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Justice InDeed: Exposing and Addressing Racially Restrictive Covenants in Washtenaw County

Collaborators: Michael Steinberg (Law School), Justin Schell (UM Library), Matthew Countryman (DAAS), and Claire Zimmerman (Taubman College).

Student Researchers: Susan Fleurant, Nina Gerdes, Alex Nichols, Laura Durand, Grace Stephan, Bailey Sullivan, and Soyoon Ryu, Liza Davis, Camelia Metwally, Dianne Kee, Hannah Greenhouse, David Fegley, Will Brodt, Brendan Flynn, and Miguel Ceballo-Countryman.

Community Stakeholders: Rev. Mashod Evans (Bethel AME Church), Rev. Rodney Green (New Hope Baptist Church), William Hampton (Ann Arbor Branch of the NAACP), Joyce Hunter (African American Cultural and Historical Museum of Washtenaw County), Jessica Letaw (Building Matters), Delphia Simpson (Washtenaw County Public Defender), Dwight Wilson (Author and Educator).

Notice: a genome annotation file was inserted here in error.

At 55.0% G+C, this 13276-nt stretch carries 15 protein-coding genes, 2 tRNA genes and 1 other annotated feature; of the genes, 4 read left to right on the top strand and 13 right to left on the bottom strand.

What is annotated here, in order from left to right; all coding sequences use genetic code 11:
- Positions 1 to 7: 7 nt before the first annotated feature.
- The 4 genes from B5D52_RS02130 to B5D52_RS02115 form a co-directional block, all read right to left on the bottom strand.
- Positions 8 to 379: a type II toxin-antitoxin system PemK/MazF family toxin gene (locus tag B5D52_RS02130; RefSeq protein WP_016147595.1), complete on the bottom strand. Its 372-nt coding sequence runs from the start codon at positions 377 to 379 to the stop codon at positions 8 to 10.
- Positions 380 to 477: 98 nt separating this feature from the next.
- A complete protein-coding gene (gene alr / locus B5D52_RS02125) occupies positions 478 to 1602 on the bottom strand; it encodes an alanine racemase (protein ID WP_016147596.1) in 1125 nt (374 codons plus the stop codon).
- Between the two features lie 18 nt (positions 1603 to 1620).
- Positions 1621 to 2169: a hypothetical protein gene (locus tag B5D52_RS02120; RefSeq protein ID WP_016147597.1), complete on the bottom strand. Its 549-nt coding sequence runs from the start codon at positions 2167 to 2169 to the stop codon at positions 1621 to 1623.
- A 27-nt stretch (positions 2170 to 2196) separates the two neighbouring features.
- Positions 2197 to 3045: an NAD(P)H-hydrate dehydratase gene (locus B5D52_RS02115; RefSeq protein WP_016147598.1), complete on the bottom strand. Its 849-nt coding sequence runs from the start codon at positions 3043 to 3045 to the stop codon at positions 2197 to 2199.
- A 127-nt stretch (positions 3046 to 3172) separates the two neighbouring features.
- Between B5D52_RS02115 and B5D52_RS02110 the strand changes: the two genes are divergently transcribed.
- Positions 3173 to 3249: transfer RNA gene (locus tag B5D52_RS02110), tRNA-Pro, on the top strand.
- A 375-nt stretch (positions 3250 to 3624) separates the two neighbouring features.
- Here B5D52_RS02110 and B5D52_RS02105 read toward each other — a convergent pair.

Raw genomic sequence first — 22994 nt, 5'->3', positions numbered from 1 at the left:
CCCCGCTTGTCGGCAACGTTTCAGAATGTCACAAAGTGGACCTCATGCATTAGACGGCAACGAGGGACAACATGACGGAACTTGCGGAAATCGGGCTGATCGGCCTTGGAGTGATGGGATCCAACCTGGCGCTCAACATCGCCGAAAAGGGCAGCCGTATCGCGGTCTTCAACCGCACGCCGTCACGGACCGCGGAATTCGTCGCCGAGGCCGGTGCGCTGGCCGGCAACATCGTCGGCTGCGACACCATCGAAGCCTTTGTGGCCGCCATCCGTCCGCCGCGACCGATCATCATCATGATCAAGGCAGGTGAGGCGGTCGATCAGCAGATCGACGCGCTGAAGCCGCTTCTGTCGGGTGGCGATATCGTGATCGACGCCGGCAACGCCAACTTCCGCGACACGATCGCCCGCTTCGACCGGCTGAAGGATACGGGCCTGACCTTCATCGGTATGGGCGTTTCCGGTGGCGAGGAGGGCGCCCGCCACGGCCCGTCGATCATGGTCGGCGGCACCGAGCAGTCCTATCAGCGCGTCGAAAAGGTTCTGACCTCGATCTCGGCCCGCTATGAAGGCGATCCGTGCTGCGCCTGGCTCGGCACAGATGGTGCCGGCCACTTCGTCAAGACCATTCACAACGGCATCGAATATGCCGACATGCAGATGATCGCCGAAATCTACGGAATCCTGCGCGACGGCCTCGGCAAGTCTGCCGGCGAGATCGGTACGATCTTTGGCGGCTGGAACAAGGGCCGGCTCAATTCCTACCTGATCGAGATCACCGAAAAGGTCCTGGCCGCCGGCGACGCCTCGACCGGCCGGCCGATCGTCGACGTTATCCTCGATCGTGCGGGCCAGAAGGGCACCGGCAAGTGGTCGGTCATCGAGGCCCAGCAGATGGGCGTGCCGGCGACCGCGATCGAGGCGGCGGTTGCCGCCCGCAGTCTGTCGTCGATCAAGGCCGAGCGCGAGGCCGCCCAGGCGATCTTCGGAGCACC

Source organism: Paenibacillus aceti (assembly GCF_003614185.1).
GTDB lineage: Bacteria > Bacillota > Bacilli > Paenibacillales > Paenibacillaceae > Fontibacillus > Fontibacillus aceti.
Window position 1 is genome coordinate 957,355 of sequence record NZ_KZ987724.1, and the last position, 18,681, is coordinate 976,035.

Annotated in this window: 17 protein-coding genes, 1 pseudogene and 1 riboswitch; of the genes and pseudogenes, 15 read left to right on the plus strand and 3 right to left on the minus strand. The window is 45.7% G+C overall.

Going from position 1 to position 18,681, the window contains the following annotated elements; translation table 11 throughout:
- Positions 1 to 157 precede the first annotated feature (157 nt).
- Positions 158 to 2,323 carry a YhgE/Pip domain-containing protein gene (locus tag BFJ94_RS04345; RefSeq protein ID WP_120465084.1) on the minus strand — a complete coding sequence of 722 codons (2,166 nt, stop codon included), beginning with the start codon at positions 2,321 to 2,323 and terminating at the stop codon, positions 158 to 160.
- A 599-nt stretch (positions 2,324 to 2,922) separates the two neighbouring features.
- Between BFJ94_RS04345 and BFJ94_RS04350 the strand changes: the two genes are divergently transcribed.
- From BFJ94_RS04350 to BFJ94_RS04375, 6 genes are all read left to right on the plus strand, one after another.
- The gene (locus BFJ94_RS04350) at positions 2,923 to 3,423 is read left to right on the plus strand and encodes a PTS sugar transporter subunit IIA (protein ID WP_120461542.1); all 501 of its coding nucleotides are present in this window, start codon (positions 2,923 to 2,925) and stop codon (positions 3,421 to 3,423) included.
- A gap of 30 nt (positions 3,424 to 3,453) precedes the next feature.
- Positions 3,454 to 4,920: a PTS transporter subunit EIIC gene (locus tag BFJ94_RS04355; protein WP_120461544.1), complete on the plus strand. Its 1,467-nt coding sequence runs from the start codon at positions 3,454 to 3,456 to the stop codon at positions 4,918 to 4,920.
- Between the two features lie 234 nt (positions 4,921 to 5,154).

Justice InDeed is a collaborative project dedicated to exposing and responding to the fact that the deeds to thousands of homes in Washtenaw County contain “racially restrictive covenants” – or provisions prohibiting Black people and other minorities from living there. As a group of researchers, students, residents, and community activists, we are working to: educate the community about the role these covenants and other racist housing policies played in causing segregation and economic inequality, repeal the covenants, and encourage the adoption of policies to repair the damage caused by systemic housing discrimination in Washtenaw County.

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